After her first set, I gather my thoughts, and alone this evening, it is easy for me to do so. Not only am I emotionally drained but I find myself in need of some nourishment. I call for the bar bites menu. The single page menu is simple and really guest-friendly. I order the Wagyu Beef tataki - the pic below does it no justice. Thin slices of beef very lightly seared with ponzu sauce make for a nice snack, but at 155AED it is  a bit steep. However, delicious. As I write this, I see that they have changed the menu so please see the link below. Interacting with the wonderful staff is reason enough to order something though. They really have a way of grounding the whole Palazzo Versace experience. Lavish it might be but one still wants to feel relaxed. 

At 22h30, Katie returns for her second set, continuing er deft balance between silky voice and her surreal bass skills. Among many highlights, it is her interpretation of Duke Ellington's 'Just squeeze me'. it is a sultry highpoint as Katie takes it up a notch. She is at her most feminine in this piece and it works well. In 'When Sunny gets blue' her vocals reach a stunning clarity and she launches into a gentle playfulness.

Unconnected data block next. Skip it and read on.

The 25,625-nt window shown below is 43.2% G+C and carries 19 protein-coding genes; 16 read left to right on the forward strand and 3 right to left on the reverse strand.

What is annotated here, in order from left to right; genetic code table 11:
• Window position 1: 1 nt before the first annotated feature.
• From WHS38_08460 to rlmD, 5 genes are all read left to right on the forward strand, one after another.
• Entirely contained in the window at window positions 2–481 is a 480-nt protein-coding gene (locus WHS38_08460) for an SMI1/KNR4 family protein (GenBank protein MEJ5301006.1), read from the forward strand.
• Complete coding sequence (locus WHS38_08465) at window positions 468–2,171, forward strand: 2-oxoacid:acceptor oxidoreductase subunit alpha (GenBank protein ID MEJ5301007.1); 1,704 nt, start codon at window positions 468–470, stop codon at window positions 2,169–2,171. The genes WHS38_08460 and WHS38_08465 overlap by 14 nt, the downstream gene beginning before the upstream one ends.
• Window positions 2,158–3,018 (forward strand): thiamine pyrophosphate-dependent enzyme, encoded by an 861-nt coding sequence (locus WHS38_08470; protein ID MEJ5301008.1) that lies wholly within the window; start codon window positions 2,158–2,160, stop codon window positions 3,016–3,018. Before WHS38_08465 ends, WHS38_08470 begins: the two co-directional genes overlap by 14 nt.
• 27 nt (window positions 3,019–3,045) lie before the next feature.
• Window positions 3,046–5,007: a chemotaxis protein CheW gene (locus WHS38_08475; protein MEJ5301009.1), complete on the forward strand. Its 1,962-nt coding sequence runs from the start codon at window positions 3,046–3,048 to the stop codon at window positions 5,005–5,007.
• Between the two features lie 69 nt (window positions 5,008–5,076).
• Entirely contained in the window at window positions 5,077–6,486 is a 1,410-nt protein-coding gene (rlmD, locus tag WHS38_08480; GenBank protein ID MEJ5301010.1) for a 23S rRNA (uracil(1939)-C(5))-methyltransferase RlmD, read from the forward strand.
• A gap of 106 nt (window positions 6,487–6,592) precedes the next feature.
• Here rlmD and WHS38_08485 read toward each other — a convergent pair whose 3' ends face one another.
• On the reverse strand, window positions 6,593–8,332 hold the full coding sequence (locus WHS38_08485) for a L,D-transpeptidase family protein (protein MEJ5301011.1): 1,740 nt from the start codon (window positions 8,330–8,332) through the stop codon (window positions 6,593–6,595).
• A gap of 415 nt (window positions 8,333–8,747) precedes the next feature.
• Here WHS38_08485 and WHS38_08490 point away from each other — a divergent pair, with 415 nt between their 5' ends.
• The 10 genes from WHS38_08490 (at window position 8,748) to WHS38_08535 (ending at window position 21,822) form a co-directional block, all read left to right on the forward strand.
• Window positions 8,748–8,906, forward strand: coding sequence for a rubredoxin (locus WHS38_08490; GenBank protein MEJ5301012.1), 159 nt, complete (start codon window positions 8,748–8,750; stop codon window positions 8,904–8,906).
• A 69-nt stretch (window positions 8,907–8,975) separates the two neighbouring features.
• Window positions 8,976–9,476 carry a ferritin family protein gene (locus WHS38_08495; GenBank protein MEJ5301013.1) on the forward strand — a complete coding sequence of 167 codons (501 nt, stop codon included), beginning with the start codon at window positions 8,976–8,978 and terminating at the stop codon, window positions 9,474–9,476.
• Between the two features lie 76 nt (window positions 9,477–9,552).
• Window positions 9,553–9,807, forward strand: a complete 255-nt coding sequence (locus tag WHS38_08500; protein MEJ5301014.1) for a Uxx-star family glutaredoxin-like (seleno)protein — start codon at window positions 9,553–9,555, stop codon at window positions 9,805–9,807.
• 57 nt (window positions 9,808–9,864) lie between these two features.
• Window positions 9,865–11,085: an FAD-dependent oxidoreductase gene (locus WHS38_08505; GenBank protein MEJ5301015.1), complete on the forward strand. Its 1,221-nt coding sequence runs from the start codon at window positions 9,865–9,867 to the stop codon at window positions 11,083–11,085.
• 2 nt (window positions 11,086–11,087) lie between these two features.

In the third and final set, there are several moments when Mikan takes centre stage with his piano playing, but for me it is in 'Corcovado' and also in 'Found you just in time', a  piece dedicated to a  couple celebrating their anniversary, that it goes to another level. 

Katie has chosen a number of songs with love as their subject. Or rather, I should say, she has chosen a  number of songs with deep and heartfelt stories of love. Her sensitive side is again on display in 'There's a small hotel', a piece in which I keep thinking about velvet as I hear her singing. Cole Porter's 'What is this called love?' takes us close to the end of what has been a sumptuous evening of bass and vocals and fittingly, she ends with a Duke medley, and running contrary to the the words of TS Eliot, ends with a bang and not a whimper!

Q's has struck gold with Katie Thiroux who has brought a very different experience to its first performer and one who not only entertains but also educates. Her performance again underlines what a perfect venue this is to transport guests to a place other than where they find themselves in their lives. Escapism it is not, for escapism implies something mindless and a place where thoughts are suspended. On the contrary, the journey we embark on with Katie is one where all faculties are very much alert, especially the heart, the traditional seat of love. Her take on several songs makes me want to immerse myself in memories of love lost as well as hope for the future. And as I leave Q's, it is with hope abounding in the heart with Emily Dickinson very much on the brain

“Hope” is the thing with feathers -
That perches in the soul -
And sings the tune without the words -
And never stops - at all

Q's Bar and Lounge
Palazzo Versace Hotel,
Qs Bar & Lounge
+971 4 556 8888

Minimum spend of 250AED.
Menu: Qs Menu

Disclaimer: I tried the brunch by invitation of the hotel. All views are my own. 
Brandon Stoltenkamp